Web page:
eXtremeDB transaction logging adds recoverability to an in-memory database by writing database changes into a transaction log on persistent media. Logging may be set to different levels of transaction durability, allowing system designers to make intelligent trade-offs between performance and risk of unrecoverable transactions.
With the eXtremeDB embedded database version 2.3 and all subsequent versions, McObject increases the options for persistence with the introduction of transaction logging – a process that journals changes made to a database (by transactions), as they are made. With transaction logging enabled, the eXtremeDB runtime captures database changes and writes them to a file known as a transaction log. In the event of a hardware or software failure, the eXtremeDB runtime can recover the database using the log. Logging is performed through periodic checkpoints, where the image of the in-memory database (IMDS) is saved to persistent storage, and all intermediate changes to the database are written to the log files. In this way, the RAM database is made persistent.
Transaction logging does not alter the all-in-memory architecture of eXtremeDB, which retains a performance advantage over disk-based databases. Read performance is unaffected by transaction logging and write performance will far exceed write performance of traditional disk-based databases.
The reason is simple: eXtremeDB transaction logging requires exactly one write to the file system for one database transaction. A disk-based database, however, will perform many writes per transaction (data pages, index pages, transaction log, etc.,) and the larger the transaction and the more indexes that are modified, the more writes that are necessary.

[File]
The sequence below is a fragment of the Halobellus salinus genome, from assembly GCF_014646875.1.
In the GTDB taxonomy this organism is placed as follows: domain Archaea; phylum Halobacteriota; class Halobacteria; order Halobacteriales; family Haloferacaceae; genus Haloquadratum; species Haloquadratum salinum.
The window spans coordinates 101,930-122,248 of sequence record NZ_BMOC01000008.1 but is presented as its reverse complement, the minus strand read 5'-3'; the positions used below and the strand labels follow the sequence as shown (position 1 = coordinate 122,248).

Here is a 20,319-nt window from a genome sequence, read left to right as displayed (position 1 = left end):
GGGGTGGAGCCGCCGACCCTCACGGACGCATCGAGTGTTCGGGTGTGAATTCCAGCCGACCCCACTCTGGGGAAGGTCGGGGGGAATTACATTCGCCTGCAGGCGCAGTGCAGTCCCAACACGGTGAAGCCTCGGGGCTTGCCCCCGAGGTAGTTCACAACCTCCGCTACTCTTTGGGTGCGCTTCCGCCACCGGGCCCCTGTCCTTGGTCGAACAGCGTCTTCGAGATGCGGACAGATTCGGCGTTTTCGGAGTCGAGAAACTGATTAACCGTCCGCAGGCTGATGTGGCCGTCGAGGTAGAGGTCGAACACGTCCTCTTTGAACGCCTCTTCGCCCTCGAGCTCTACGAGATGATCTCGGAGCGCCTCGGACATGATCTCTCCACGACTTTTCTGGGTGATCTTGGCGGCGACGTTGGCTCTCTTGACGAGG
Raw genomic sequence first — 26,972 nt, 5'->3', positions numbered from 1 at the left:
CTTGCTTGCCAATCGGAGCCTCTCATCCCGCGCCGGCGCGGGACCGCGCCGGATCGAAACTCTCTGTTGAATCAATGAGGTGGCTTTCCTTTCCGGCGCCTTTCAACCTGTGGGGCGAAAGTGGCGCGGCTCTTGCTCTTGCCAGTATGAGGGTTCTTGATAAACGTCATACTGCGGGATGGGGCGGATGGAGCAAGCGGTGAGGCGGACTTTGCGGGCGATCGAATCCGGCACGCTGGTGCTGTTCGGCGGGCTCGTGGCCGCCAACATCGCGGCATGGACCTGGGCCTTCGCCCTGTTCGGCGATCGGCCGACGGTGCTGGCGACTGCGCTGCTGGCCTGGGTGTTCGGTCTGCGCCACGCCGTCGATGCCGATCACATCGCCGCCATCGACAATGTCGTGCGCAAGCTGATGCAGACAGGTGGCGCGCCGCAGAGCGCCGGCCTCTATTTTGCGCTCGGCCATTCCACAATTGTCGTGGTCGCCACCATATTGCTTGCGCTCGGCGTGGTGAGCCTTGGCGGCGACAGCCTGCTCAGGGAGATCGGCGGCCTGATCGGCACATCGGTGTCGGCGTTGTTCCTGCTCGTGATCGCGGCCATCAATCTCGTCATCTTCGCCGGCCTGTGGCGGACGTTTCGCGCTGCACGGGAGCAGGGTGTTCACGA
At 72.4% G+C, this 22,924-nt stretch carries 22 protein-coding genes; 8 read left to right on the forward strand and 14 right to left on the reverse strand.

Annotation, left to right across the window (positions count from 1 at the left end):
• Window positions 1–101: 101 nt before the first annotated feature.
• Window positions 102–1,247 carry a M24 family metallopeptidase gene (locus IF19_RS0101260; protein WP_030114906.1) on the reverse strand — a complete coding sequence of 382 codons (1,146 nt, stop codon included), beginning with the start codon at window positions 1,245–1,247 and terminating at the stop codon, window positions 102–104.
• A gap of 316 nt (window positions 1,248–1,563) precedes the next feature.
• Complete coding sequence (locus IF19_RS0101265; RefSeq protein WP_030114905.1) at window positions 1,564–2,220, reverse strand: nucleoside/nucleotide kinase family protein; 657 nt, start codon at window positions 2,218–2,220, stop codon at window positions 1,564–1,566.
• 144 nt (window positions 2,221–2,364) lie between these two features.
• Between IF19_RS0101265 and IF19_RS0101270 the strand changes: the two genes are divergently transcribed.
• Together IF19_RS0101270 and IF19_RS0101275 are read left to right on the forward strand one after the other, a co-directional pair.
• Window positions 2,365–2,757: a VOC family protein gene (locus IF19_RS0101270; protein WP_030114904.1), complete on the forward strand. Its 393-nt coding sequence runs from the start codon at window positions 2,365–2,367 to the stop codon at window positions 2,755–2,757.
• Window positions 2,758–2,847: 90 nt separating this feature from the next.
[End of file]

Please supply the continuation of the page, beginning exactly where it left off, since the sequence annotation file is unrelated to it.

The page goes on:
To minimize the performance impact, eXtremeDB equips developers with all the controls they need to tune their applications with persistence and performance in mind. Many eXtremeDB transaction logging features are parameterized so that programmers can invoke the features most appropriate for their application scenario. For example, transaction logging may be turned on or off at runtime and, when turned on, logging may be set to different levels of transaction durability, allowing system designers to make intelligent trade offs between performance and risk for unrecoverable transactions.
Transaction logging also includes McObject’s eXtremeDB data relay technology which facilitates seamless, fine-grained data replication from real-time systems based on eXtremeDB to external systems such as enterprise DBMS, and eXtremeDB’s Persistent Queue of Events. (Use eXtremeDB’s Active Replication Fabric, High Availability or Cluster to replicate between eXtremeDB instances.)
Tests prove a performance advantage of eXtremeDB IMDS and with transaction logging. Review our white papers for complete details.